One of the many pleasures of finding temporary accommodation during reporting trips is dealing with maintenance. We take our daily habits and comfortable routine for granted until we parachute into a foreign culture.
A few days in, the toilet broke down. It took half a day for a beginner plumber to decide it needed a new part. He disappeared for an hour and came back with a brand new whatever. Another half a day later, he decided it was the wrong part. He vanished again.
When he patched up the toilet finally, we realized the washer, full of laundry, hasn’t made a sound in hours. The plumber and doorman played with the On/Off switch about three hundred times then simply walked away. My colleague, Valentina Ruiz Leotaud, moved the stubborn machine an inch, and voila; it spoke.
We came home in the evening to a flooded bathroom. Woke up the next day to no Internet.
The doorman is responsible for maintenance, but your luck varies depending on the guy you get with the apartment. I had the curious opportunity to watch Adel bite into the TV remote control batteries to get it working again.
All of this to say, it makes our trip ever more interesting. Reporting means a lot of time spent on the road, building trust with the people you interview, and definitely the occasional evening out or road trip with the locals.
It’s no secret that driving around Amman and Russeifah constitute an environmental nightmare. Heaps of garbage and factory debris line many streets and some streams close to Jerash historical city. Rich areas crawl upwards, away from the valleys. Downtown is one of my favourite spots, however, with its blackened coffee nooks, gold markets, and historic surprises. I especially enjoy watching drivers, taxis and Service cars maneuver around each other through tight streets. I’m convinced they’re all superb chess players.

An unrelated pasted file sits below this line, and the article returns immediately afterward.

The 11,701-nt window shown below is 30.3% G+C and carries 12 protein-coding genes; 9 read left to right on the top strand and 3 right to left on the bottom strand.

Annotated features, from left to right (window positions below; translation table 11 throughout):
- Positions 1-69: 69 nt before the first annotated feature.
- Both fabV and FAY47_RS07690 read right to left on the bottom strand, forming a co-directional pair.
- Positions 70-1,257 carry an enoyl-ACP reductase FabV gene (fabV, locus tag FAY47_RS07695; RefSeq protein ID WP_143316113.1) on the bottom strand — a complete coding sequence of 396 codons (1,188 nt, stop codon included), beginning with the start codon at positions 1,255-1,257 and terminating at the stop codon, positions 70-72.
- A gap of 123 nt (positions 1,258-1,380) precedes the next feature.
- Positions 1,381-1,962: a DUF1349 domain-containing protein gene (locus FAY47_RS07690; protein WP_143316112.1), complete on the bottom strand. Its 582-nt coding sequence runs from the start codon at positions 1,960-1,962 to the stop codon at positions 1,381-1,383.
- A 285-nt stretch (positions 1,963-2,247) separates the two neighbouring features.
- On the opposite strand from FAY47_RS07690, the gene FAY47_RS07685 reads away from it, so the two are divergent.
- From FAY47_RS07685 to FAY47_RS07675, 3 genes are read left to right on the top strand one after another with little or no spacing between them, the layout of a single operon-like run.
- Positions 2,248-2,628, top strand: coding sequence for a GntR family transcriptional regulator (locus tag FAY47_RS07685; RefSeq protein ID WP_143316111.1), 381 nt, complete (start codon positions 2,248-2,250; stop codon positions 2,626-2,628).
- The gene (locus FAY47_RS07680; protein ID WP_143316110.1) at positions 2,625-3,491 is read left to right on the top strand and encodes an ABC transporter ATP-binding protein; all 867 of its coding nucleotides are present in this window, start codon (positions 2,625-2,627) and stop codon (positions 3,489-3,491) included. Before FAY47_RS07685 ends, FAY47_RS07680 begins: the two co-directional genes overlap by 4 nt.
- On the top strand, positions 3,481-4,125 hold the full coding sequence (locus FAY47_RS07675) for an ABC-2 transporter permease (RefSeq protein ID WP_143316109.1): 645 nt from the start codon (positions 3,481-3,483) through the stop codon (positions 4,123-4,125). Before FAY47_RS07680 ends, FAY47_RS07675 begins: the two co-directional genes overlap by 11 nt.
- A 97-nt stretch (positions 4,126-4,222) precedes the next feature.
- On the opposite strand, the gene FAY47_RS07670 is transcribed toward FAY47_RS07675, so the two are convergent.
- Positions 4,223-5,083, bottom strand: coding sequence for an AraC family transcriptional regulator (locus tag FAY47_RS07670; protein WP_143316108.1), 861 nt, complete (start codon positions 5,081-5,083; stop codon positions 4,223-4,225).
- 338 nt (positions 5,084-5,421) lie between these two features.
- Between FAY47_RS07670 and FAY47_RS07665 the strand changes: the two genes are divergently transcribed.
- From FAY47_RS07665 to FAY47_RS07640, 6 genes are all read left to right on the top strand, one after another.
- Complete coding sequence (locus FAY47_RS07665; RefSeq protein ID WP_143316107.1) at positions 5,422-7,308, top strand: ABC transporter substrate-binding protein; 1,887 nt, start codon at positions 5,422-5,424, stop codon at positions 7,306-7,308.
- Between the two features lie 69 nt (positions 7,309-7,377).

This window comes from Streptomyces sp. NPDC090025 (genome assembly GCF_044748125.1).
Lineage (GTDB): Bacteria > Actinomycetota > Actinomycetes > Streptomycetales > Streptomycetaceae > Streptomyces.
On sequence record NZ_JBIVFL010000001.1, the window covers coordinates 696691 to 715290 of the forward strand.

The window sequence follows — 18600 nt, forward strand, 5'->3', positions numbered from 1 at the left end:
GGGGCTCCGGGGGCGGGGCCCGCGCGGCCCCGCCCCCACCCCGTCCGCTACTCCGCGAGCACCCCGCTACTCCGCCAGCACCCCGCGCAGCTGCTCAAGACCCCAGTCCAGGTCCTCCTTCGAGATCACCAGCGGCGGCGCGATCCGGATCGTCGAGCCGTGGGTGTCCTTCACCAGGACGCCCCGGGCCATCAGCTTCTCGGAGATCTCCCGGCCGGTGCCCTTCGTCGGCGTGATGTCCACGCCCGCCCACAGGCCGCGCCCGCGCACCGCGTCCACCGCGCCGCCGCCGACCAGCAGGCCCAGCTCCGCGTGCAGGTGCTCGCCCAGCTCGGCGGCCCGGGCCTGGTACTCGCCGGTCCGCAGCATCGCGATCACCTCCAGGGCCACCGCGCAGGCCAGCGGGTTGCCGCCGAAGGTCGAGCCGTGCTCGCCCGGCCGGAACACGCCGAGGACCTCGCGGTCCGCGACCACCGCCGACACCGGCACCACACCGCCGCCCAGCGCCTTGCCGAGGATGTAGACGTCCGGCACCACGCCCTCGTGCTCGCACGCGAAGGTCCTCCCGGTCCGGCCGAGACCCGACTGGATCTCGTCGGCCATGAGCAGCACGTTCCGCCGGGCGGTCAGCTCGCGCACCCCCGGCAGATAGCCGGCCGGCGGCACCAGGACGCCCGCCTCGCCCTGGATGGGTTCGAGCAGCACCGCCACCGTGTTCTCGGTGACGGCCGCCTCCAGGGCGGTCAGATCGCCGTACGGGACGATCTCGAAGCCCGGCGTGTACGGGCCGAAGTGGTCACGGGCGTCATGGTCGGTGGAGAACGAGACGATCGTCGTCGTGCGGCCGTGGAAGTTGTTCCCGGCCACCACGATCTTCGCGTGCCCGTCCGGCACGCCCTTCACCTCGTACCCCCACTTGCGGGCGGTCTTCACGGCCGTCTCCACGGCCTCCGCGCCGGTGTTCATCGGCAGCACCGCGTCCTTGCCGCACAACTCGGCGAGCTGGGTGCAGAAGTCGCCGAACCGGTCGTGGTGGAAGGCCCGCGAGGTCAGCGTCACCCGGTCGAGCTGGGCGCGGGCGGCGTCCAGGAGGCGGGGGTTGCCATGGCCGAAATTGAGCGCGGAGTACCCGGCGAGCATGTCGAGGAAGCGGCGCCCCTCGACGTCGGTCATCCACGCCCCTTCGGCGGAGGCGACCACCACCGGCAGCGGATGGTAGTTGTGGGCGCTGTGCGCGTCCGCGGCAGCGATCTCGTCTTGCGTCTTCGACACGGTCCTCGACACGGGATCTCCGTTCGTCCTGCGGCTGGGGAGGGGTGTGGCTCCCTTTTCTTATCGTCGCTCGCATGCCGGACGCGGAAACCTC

As for us, we shadow people, stripping image from sound, recording the echoes of a door handle being pulled, the clicking of heels on tiled floors, make up kits opening and closing, the cheers and clapping of a private women’s party, and the ululations of men. Yes, men do it, too! Every room we enter offers fresh tea, coffee, canned juice or Pepsi. We got into the habit of carrying bottles of water, as the sun over Amman is ever so vengeful.
But the work doesn’t stop when we’re home. There is one glass, dinner table in the living room, and now it’s covered in papers, laptops, recorders and battery chargers. You can spot remnants of the occasional late meal and cups of tea and water rotate constantly. The large windows are open to let in bird chirping, cat fights, the doorman’s handiwork around the building, and neighbours in their balconies.
We listen back to our tape, review the photographs we managed to capture and start transcribing. Then we prepare for the next day with interview questions based on character analysis, hash out ethical concerns, and focus the story:
Why is this important? How do we get listeners to care?
The latter question playing a bigger part in reporting than I’d like it to. We should care. People are stories, and I want to hear them all.